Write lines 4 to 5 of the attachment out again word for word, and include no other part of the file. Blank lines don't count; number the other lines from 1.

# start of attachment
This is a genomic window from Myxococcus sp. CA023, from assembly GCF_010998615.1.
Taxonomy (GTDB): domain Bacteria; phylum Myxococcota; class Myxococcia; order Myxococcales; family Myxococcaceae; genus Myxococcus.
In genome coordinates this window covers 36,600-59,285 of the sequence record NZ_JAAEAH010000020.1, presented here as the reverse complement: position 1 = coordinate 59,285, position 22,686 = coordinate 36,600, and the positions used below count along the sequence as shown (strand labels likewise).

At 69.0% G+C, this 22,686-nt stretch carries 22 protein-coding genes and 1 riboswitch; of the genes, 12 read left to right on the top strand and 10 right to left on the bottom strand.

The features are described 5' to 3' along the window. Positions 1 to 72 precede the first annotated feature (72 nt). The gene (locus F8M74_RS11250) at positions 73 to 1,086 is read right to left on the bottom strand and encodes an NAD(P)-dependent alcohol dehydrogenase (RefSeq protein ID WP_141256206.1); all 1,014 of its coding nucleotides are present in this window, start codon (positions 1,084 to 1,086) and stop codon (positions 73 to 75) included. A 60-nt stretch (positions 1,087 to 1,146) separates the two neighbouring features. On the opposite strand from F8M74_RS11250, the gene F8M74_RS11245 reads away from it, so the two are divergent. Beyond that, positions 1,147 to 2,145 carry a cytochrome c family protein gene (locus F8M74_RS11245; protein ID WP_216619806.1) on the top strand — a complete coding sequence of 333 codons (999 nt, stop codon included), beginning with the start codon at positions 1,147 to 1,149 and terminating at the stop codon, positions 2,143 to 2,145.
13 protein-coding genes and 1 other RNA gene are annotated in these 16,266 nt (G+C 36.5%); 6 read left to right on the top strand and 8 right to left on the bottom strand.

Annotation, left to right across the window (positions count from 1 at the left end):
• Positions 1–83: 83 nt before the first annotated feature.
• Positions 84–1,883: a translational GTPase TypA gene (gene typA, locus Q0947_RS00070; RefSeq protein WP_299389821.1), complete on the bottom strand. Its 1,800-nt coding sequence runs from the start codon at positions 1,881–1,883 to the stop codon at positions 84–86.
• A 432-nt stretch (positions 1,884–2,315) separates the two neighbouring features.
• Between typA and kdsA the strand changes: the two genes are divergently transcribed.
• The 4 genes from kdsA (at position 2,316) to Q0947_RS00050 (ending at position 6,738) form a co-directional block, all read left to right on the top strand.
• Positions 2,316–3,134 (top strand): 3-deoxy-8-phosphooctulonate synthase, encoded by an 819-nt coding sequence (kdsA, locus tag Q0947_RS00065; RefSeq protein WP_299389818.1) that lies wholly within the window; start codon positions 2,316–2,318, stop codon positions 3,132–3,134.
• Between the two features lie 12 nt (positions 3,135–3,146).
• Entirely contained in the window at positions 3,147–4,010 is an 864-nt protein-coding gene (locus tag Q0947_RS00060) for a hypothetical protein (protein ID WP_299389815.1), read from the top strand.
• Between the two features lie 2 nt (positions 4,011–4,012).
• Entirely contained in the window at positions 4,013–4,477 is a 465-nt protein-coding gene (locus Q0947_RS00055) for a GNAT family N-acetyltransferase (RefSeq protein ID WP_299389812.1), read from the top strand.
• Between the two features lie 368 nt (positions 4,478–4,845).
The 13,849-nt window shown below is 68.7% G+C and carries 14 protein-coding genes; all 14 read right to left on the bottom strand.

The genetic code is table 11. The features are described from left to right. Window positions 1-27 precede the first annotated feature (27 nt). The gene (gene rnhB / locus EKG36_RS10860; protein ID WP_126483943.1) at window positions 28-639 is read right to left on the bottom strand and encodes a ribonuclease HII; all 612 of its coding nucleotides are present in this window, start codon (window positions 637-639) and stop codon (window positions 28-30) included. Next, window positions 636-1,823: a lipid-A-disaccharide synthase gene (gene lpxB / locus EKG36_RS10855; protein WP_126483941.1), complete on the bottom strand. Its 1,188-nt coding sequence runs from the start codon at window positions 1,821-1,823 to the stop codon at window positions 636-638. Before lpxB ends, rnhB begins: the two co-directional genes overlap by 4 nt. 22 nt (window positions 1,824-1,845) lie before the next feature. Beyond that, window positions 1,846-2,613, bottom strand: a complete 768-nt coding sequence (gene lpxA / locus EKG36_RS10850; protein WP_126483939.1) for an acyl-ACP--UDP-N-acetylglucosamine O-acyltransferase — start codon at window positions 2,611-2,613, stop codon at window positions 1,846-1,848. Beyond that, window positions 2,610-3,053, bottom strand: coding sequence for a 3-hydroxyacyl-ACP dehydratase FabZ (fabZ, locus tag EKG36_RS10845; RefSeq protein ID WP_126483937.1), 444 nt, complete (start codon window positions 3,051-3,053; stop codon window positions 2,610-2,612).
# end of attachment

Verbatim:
At 69.0% G+C, this 22,686-nt stretch carries 22 protein-coding genes and 1 riboswitch; of the genes, 12 read left to right on the top strand and 10 right to left on the bottom strand.

The features are described 5' to 3' along the window. Positions 1 to 72 precede the first annotated feature (72 nt). The gene (locus F8M74_RS11250) at positions 73 to 1,086 is read right to left on the bottom strand and encodes an NAD(P)-dependent alcohol dehydrogenase (RefSeq protein ID WP_141256206.1); all 1,014 of its coding nucleotides are present in this window, start codon (positions 1,084 to 1,086) and stop codon (positions 73 to 75) included. A 60-nt stretch (positions 1,087 to 1,146) separates the two neighbouring features. On the opposite strand from F8M74_RS11250, the gene F8M74_RS11245 reads away from it, so the two are divergent. Beyond that, positions 1,147 to 2,145 carry a cytochrome c family protein gene (locus F8M74_RS11245; protein ID WP_216619806.1) on the top strand — a complete coding sequence of 333 codons (999 nt, stop codon included), beginning with the start codon at positions 1,147 to 1,149 and terminating at the stop codon, positions 2,143 to 2,145.